"I have an endless list of Indian artistes whom I want to work with. But the one I would really like to collaborate with is AR Rahman because his style of singing is similar to mine. His emphasis is on melody and his style is minimalist.
"I am a big fan of him right from his 'Roja'. I don't know how many times I listen to his 'Khwaja Mere Khwaja' (Jodhaa Akbar) in a day. He just does things from his heart and that's why his works are unique every time," Tina told in an interview.
The singer, who bring the magic of Rumi, Ghalib and Faiz's poetry alive through her husky voice, recently performed in the Capital for 'Bazm', an event organised by ICCR and Laksh Consultants.
Tina, who began her musical journey in 1979, is happy to see younger generation taking an interest in ghazals and Urdu poetry.
"Over the years audience have evolved. Younger generation is taking a lot of interest to understand the various nuances of this music," she added.
Tina says when she started her career in singing three decades ago, Pakistan was waking up to the influences of rock and pop culture. Many people asked her to shift her style from sufi to rock and pop.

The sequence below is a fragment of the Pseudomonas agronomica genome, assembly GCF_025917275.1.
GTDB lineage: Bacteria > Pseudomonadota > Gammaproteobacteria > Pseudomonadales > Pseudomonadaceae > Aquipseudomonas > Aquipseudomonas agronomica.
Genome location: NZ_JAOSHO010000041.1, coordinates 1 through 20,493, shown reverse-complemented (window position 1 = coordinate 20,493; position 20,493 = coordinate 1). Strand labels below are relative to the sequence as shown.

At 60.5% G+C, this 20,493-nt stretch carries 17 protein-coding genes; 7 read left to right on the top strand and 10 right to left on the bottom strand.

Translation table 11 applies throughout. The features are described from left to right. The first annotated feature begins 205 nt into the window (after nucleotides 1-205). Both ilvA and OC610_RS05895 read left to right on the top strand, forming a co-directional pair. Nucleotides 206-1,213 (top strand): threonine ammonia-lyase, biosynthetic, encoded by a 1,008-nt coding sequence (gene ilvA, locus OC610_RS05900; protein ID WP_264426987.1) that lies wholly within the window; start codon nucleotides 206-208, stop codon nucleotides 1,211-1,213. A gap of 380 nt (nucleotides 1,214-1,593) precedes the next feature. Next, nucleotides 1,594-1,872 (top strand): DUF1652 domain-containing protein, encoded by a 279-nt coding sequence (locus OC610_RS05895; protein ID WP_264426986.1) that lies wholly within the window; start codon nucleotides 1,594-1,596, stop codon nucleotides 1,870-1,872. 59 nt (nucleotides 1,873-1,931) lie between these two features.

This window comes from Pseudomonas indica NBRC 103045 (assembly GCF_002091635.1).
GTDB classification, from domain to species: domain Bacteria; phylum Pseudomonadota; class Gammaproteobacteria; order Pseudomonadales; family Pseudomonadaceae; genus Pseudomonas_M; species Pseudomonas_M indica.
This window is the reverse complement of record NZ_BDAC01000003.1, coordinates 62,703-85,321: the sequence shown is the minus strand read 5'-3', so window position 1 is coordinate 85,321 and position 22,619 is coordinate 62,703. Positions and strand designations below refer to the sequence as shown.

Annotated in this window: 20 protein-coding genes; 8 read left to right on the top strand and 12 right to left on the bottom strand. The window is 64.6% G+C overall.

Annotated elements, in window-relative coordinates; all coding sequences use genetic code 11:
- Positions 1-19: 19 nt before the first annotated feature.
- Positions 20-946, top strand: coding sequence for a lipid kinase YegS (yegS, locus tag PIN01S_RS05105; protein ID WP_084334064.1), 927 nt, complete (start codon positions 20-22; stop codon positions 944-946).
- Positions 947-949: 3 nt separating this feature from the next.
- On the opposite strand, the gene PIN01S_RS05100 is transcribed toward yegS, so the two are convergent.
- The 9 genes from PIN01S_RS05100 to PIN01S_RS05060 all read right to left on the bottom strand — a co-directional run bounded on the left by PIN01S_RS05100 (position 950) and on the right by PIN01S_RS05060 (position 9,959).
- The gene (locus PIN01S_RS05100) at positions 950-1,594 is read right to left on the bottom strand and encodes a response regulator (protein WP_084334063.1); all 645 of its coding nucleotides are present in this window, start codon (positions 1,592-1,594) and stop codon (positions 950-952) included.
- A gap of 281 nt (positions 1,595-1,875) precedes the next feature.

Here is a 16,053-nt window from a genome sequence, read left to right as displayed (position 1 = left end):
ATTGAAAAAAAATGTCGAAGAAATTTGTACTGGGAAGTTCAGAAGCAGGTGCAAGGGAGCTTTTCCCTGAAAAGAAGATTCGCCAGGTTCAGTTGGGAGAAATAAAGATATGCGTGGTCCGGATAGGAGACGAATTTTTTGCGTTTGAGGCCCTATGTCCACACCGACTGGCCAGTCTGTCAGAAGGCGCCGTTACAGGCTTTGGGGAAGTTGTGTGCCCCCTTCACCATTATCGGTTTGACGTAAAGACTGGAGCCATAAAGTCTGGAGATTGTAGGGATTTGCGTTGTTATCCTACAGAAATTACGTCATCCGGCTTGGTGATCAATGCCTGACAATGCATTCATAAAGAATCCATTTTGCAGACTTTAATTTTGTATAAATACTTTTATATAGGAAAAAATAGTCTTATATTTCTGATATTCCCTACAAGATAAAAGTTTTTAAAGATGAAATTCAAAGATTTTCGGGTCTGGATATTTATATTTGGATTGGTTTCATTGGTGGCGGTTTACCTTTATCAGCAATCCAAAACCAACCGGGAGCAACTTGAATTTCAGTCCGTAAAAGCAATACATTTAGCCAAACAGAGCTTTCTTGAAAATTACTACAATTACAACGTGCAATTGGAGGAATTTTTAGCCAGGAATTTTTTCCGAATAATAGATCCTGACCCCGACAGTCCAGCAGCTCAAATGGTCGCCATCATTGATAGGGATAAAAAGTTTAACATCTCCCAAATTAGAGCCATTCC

"For me, music has always been a way through which I connect with god. I took up singing as a career because I was inspired from Faiz and Rumi. But there were times, when my friends asked me to curb classical music and shift towards the pop music to have a lucrative career," said the singer, who loves to read philosophy and history in her spare time.
Talking about the music scenario in Pakistan, Tina said that the country has become a boiling pot for younger talents. "It has become extremely good for young people.
My 16-year-old son Nasir Siddiqui is a guitarist and he performs every fortnight in different parts of the country. Younger generation is tech savvy and they are exposed to world music. There is a lot of Moroccan and Brazilian music too," she said. Tina has avoided singing for films because she feels her classical renditions will not get due recognition in the showbiz.
"I have never sung for films because I have a heavy husky voice and none of the actress can match my level. Moreover, I never wanted to popularise my style by adding unnecessary masala to it and movies won't run without adding that. I want to keep the originality intact," she said.
Tina is currently working for her friend and writer Ameeta Parsuram's next album where she will be singing three ghazals and a poem written by Ameeta.